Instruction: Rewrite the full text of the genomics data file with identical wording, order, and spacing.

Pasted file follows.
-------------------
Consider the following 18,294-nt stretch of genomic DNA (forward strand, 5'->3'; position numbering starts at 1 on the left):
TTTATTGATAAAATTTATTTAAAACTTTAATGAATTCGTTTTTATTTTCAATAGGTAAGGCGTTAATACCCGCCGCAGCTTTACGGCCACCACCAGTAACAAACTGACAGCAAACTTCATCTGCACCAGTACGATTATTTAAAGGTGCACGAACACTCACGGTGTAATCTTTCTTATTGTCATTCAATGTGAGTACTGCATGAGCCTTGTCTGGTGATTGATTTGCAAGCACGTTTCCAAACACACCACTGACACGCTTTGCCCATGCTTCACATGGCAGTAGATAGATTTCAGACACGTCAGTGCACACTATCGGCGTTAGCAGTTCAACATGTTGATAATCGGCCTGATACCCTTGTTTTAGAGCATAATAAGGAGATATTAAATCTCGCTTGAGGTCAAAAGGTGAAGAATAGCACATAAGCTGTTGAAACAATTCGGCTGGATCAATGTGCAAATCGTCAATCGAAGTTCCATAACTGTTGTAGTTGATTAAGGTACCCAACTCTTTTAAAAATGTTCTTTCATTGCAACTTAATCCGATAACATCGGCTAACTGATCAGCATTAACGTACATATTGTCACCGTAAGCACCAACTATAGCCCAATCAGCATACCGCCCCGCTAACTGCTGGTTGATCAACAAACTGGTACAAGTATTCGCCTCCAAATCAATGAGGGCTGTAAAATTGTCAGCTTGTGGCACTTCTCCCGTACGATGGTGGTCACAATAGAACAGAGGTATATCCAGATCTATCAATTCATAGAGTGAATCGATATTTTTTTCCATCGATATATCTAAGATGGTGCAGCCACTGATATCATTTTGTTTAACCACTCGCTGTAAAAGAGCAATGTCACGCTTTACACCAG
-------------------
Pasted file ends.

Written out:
Consider the following 18,294-nt stretch of genomic DNA (forward strand, 5'->3'; position numbering starts at 1 on the left):
TTTATTGATAAAATTTATTTAAAACTTTAATGAATTCGTTTTTATTTTCAATAGGTAAGGCGTTAATACCCGCCGCAGCTTTACGGCCACCACCAGTAACAAACTGACAGCAAACTTCATCTGCACCAGTACGATTATTTAAAGGTGCACGAACACTCACGGTGTAATCTTTCTTATTGTCATTCAATGTGAGTACTGCATGAGCCTTGTCTGGTGATTGATTTGCAAGCACGTTTCCAAACACACCACTGACACGCTTTGCCCATGCTTCACATGGCAGTAGATAGATTTCAGACACGTCAGTGCACACTATCGGCGTTAGCAGTTCAACATGTTGATAATCGGCCTGATACCCTTGTTTTAGAGCATAATAAGGAGATATTAAATCTCGCTTGAGGTCAAAAGGTGAAGAATAGCACATAAGCTGTTGAAACAATTCGGCTGGATCAATGTGCAAATCGTCAATCGAAGTTCCATAACTGTTGTAGTTGATTAAGGTACCCAACTCTTTTAAAAATGTTCTTTCATTGCAACTTAATCCGATAACATCGGCTAACTGATCAGCATTAACGTACATATTGTCACCGTAAGCACCAACTATAGCCCAATCAGCATACCGCCCCGCTAACTGCTGGTTGATCAACAAACTGGTACAAGTATTCGCCTCCAAATCAATGAGGGCTGTAAAATTGTCAGCTTGTGGCACTTCTCCCGTACGATGGTGGTCACAATAGAACAGAGGTATATCCAGATCTATCAATTCATAGAGTGAATCGATATTTTTTTCCATCGATATATCTAAGATGGTGCAGCCACTGATATCATTTTGTTTAACCACTCGCTGTAAAAGAGCAATGTCACGCTTTACACCAG